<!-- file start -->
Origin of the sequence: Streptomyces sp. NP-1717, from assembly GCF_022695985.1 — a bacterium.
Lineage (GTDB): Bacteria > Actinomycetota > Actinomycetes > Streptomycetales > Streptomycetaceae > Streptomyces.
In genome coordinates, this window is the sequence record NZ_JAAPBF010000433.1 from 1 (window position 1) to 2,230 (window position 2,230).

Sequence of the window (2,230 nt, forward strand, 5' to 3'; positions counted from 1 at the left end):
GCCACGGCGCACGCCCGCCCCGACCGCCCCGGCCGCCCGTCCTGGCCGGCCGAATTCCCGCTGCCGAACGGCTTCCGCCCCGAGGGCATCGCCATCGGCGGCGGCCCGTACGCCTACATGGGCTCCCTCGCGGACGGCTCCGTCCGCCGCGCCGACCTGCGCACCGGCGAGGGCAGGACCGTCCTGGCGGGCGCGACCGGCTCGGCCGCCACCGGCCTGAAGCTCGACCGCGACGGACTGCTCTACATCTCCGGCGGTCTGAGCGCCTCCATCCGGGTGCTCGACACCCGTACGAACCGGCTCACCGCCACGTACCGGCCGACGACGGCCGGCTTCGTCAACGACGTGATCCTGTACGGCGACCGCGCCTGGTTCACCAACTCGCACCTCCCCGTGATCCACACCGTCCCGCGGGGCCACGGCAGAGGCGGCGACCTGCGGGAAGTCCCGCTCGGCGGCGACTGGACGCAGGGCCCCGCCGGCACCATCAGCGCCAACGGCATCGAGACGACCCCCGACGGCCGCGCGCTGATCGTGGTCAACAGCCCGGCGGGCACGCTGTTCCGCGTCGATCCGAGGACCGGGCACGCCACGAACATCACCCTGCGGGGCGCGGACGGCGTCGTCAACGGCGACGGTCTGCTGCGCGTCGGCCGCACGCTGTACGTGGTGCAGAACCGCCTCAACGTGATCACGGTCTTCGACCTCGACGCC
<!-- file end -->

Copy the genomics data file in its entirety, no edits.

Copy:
Origin of the sequence: Streptomyces sp. NP-1717, from assembly GCF_022695985.1 — a bacterium.
Lineage (GTDB): Bacteria > Actinomycetota > Actinomycetes > Streptomycetales > Streptomycetaceae > Streptomyces.
In genome coordinates, this window is the sequence record NZ_JAAPBF010000433.1 from 1 (window position 1) to 2,230 (window position 2,230).

Sequence of the window (2,230 nt, forward strand, 5' to 3'; positions counted from 1 at the left end):
GCCACGGCGCACGCCCGCCCCGACCGCCCCGGCCGCCCGTCCTGGCCGGCCGAATTCCCGCTGCCGAACGGCTTCCGCCCCGAGGGCATCGCCATCGGCGGCGGCCCGTACGCCTACATGGGCTCCCTCGCGGACGGCTCCGTCCGCCGCGCCGACCTGCGCACCGGCGAGGGCAGGACCGTCCTGGCGGGCGCGACCGGCTCGGCCGCCACCGGCCTGAAGCTCGACCGCGACGGACTGCTCTACATCTCCGGCGGTCTGAGCGCCTCCATCCGGGTGCTCGACACCCGTACGAACCGGCTCACCGCCACGTACCGGCCGACGACGGCCGGCTTCGTCAACGACGTGATCCTGTACGGCGACCGCGCCTGGTTCACCAACTCGCACCTCCCCGTGATCCACACCGTCCCGCGGGGCCACGGCAGAGGCGGCGACCTGCGGGAAGTCCCGCTCGGCGGCGACTGGACGCAGGGCCCCGCCGGCACCATCAGCGCCAACGGCATCGAGACGACCCCCGACGGCCGCGCGCTGATCGTGGTCAACAGCCCGGCGGGCACGCTGTTCCGCGTCGATCCGAGGACCGGGCACGCCACGAACATCACCCTGCGGGGCGCGGACGGCGTCGTCAACGGCGACGGTCTGCTGCGCGTCGGCCGCACGCTGTACGTGGTGCAGAACCGCCTCAACGTGATCACGGTCTTCGACCTCGACGCC